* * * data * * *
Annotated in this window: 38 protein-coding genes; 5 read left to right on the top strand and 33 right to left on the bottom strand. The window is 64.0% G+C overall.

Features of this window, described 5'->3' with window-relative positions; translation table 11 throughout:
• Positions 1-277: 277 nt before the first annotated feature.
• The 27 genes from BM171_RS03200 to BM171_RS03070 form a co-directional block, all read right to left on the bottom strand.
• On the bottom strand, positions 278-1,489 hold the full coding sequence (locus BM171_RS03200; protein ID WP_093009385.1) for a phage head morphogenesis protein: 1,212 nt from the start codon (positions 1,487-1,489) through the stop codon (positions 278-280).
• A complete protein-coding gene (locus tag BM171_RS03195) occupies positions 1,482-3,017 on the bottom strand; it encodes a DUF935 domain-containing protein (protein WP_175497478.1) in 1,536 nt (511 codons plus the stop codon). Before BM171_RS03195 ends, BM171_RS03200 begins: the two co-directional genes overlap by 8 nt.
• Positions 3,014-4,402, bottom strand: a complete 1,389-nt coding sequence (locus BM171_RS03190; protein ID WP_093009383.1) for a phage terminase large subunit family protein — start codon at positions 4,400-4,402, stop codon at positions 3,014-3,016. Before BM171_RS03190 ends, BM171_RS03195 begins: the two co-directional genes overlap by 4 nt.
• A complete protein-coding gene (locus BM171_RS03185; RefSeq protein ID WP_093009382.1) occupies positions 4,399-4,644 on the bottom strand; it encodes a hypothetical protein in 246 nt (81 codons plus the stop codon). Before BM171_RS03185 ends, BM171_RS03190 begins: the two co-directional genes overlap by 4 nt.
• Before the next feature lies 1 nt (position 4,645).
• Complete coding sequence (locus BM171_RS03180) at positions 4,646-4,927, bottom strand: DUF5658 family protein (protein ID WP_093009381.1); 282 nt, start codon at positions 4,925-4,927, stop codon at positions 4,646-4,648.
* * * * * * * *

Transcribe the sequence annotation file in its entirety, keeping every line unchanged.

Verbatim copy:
Annotated in this window: 38 protein-coding genes; 5 read left to right on the top strand and 33 right to left on the bottom strand. The window is 64.0% G+C overall.

Features of this window, described 5'->3' with window-relative positions; translation table 11 throughout:
• Positions 1-277: 277 nt before the first annotated feature.
• The 27 genes from BM171_RS03200 to BM171_RS03070 form a co-directional block, all read right to left on the bottom strand.
• On the bottom strand, positions 278-1,489 hold the full coding sequence (locus BM171_RS03200; protein ID WP_093009385.1) for a phage head morphogenesis protein: 1,212 nt from the start codon (positions 1,487-1,489) through the stop codon (positions 278-280).
• A complete protein-coding gene (locus tag BM171_RS03195) occupies positions 1,482-3,017 on the bottom strand; it encodes a DUF935 domain-containing protein (protein WP_175497478.1) in 1,536 nt (511 codons plus the stop codon). Before BM171_RS03195 ends, BM171_RS03200 begins: the two co-directional genes overlap by 8 nt.
• Positions 3,014-4,402, bottom strand: a complete 1,389-nt coding sequence (locus BM171_RS03190; protein ID WP_093009383.1) for a phage terminase large subunit family protein — start codon at positions 4,400-4,402, stop codon at positions 3,014-3,016. Before BM171_RS03190 ends, BM171_RS03195 begins: the two co-directional genes overlap by 4 nt.
• A complete protein-coding gene (locus BM171_RS03185; RefSeq protein ID WP_093009382.1) occupies positions 4,399-4,644 on the bottom strand; it encodes a hypothetical protein in 246 nt (81 codons plus the stop codon). Before BM171_RS03185 ends, BM171_RS03190 begins: the two co-directional genes overlap by 4 nt.
• Before the next feature lies 1 nt (position 4,645).
• Complete coding sequence (locus BM171_RS03180) at positions 4,646-4,927, bottom strand: DUF5658 family protein (protein ID WP_093009381.1); 282 nt, start codon at positions 4,925-4,927, stop codon at positions 4,646-4,648.